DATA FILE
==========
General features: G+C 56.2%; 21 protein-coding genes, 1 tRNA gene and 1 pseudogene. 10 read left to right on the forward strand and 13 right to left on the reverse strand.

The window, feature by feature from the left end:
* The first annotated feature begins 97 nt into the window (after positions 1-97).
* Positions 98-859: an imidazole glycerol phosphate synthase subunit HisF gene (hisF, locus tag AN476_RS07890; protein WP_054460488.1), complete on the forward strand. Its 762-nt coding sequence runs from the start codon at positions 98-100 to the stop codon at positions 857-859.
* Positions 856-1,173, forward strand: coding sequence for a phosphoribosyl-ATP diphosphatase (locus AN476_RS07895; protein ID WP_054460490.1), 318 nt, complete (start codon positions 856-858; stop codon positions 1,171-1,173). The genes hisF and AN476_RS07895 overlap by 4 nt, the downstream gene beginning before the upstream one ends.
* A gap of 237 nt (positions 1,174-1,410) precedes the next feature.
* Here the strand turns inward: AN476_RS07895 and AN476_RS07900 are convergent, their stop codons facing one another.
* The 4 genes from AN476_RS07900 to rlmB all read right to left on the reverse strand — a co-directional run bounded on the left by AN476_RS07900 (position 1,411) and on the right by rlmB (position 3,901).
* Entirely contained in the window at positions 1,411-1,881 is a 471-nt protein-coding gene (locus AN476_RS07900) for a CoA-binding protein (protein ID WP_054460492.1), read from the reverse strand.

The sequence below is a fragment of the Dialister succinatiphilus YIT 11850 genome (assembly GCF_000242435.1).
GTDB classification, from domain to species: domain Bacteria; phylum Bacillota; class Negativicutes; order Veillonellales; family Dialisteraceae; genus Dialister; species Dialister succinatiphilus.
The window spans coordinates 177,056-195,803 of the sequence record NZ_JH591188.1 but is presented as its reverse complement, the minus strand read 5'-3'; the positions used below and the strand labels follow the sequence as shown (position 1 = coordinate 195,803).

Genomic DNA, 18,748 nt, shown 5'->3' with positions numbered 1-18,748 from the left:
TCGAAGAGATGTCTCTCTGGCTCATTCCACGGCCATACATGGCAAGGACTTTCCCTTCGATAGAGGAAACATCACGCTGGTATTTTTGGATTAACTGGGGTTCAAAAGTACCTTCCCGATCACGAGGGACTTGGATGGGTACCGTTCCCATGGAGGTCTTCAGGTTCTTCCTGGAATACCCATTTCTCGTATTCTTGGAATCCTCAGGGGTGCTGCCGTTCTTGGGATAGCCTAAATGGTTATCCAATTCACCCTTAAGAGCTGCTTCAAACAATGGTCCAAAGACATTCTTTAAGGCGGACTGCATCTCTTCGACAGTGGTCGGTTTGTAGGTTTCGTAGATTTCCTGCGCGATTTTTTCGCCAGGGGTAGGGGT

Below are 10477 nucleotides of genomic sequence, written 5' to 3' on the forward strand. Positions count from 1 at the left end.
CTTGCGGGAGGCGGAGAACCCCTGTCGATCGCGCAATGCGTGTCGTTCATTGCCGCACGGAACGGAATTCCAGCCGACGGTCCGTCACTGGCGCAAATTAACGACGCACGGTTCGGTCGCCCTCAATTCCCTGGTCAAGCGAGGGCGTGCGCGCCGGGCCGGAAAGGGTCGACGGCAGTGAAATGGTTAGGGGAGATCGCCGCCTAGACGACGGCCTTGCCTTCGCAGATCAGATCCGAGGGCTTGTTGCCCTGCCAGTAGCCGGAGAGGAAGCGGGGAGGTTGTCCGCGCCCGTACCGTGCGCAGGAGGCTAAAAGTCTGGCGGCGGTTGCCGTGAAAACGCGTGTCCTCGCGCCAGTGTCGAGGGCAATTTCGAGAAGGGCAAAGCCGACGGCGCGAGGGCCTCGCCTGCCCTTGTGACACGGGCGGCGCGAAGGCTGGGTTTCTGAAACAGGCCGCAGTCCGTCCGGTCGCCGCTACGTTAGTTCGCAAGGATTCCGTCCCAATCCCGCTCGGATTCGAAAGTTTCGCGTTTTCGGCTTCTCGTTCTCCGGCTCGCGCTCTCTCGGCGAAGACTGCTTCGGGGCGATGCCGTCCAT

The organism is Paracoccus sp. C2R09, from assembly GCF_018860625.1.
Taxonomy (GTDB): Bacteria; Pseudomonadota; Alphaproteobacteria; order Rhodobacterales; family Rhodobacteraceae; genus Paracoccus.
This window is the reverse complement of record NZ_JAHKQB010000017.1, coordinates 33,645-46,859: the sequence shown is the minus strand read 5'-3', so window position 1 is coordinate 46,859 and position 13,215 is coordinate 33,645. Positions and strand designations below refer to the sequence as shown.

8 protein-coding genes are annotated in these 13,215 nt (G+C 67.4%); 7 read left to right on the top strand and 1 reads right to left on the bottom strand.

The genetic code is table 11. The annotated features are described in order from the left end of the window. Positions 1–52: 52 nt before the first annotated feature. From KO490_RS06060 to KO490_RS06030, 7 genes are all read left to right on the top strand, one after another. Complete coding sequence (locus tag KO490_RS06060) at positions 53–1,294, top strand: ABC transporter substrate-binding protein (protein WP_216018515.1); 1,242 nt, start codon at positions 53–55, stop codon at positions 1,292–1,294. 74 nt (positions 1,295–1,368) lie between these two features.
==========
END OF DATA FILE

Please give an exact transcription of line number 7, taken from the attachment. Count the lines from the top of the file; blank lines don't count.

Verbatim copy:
* Here the strand turns inward: AN476_RS07895 and AN476_RS07900 are convergent, their stop codons facing one another.